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Fleas and Flea Control

Fleas spend most of their life cycle in your pet’s environment, rather than on the animal.  They live in cracks and crevices of floors and walls, in grass, bushes, abandoned logs, your pet’s bedding and in the carpet.  The young flea (larva) is able to feed on the feces of the adult flea, so it doesn't bother your pet.  The adult flea jumps onto your dog or cat to feed.  It feeds by biting your animal, depositing flea saliva, which increases blood flow, and then withdraws a tiny amount of blood out of your animal’s circulation.

A flea can breed and lay its eggs on your pet.  Once the adult flea has had its meal and/or laid its eggs, it quickly jumps off your pet and into the surrounding environment.  Fleas spend only a small part of their life cycle on the animal.  Even a few fleas biting your dog can cause him to scratch, so you may not see fleas on your pet the entire time that he’s affected by them.  You probably see flea feces and eggs in your pet’s fur when you brush him.  Flea feces are black or reddish-black, about the size of a pinhead.  Flea eggs are whiteish and look like a grain of sugar or salt.  They can be easily confused with dandruff or flakes of dead skin brushed out with the fur.  In most animals, the flea saliva induces an immediate skin irritation that causes the animal to stop and scratch where he was bitten.  In cases where the “skin irritation’ develops into a full-blown allergic reaction to the flea saliva, crusty, reddened papules (swellings) appear in the animal’s skin and the itching becomes extremely intense.  Frantic licking and biting often breaks the skin.  This, in turn, makes it easier for bacteria to invade the skin.  The itching bald spots are located on the dog’s rump, lower back and abdomen, inner thigh, feet and neck.  Medication can be prescribed to relieve the severe itching and to prevent the spread of secondary bacterial infections.  The problem will remain as long as fleas are present in your pet’s environment.  Flea control is constant and difficult.  A single female can lay hundreds of eggs during her 6 mo-2 yr life span.  A hard winter frost can kill fleas living outdoors, but fleas that have moved inside can survive all-year long.   The assault on fleas must be repeated and long-term in order to kill the newly hatched fleas that survived previous “anti-flea” applications.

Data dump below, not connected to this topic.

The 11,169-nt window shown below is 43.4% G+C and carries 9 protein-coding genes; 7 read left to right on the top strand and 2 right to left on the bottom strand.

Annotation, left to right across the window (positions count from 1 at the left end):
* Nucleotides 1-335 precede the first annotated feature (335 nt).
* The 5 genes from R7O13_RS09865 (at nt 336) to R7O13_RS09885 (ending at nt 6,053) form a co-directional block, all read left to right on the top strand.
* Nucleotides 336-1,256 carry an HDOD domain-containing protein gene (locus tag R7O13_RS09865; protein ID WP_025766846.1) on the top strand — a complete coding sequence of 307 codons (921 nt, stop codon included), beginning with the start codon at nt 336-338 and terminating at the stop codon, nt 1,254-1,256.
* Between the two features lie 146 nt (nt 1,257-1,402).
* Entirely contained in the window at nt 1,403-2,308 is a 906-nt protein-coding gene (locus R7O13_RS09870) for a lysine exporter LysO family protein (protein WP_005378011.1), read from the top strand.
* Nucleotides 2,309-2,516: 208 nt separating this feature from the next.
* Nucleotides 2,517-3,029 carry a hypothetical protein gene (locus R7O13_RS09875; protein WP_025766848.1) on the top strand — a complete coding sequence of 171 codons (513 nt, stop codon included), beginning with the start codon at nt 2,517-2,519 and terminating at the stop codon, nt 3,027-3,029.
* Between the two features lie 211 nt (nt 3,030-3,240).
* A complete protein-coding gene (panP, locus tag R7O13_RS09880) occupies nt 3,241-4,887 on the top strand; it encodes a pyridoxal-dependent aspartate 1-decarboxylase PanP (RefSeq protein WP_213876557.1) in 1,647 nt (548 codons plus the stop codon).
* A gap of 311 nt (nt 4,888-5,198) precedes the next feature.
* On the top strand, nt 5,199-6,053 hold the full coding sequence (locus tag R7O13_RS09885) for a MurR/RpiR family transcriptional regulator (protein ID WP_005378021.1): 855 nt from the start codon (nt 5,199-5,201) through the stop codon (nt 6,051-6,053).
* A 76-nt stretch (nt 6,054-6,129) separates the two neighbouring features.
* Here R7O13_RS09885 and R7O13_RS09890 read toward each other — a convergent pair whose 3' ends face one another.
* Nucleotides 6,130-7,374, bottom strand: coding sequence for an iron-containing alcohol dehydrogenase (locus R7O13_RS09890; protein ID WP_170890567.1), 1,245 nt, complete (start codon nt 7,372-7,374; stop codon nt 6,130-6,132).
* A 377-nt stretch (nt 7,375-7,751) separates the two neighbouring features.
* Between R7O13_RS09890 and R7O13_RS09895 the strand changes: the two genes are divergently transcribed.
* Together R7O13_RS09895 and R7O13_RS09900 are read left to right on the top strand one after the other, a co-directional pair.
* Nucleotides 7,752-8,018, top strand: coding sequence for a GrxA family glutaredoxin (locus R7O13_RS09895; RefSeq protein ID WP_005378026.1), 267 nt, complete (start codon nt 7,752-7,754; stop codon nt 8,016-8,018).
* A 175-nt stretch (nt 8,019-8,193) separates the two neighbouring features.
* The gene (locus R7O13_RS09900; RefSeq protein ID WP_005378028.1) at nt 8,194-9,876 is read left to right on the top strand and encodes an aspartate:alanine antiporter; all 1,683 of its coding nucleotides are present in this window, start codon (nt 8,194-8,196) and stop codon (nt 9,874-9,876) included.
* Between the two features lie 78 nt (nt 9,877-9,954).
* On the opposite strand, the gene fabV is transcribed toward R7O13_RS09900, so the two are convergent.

Indoor flea control
Use flea sprays and either “foggers” or a professional exterminator.  Since none of these measures eliminate the flea egg and new generations are being hatched every 10-14 days, it is very important to repeat treatment of the entire house or kennel every two weeks and "de-flea" the pet at the same time. Vacuuming frequently is helpful.  Sprinkling flea powder onto the carpets and cushions and later vacuuming it up, putting a fresh piece of cut-up flea collar into the vacuum cleaner bag.  Change the bag frequently so there is no “flea nursery.”  Wash and/or replace the pet’s bedding.  Some house sprays can be put on bedding but make sure they are safe to use around pets and humans.  A fogger that works well is X-O-TROL by Lambert Kay.

Outdoor flea control
Use insecticide sprays, professional or do-it-yourself garden-hose kind as needed (2-4 weeks. Keep your grass cut short, discard dead logs where fleas hide and (the hard part) keep other dogs/cats, which may have fleas, out of your yard.

On-the-pet fleas
One of the best ways to control fleas is with Frontline Spray. You can get the spray from your vet or order online. Sometimes fleas get out of hand and then bath him with a pyrethrin based flea shampoo.  Then once a month use Frontline Spray to contain Flea infestation.  Each flea product has its own advantage or disadvantage in ease of application, efficiency, safety to the animal and safety to the people touching him. Don't get it into the pet’s eyes.  Frequency of application varies with the product used, so follow directions carefully. Preventic flea collars can be used after your pet no longer has fleas.  It can kill an occasional flea that wanders within 4-6 inches of the collar but it is of little-to-no value against an already-established population of fleas.  (I don’t suggest using flea collars either - too many small children grab them, get the poison on their hands, themselves and into their mouths) Most are not that efficient.  Never use a flea collar at the same time as using a spray, powder, or dip on your dog.  Too much poison at one time is not good.

Always consult with your Veterinarian for treatment or before treating your dog with any medication


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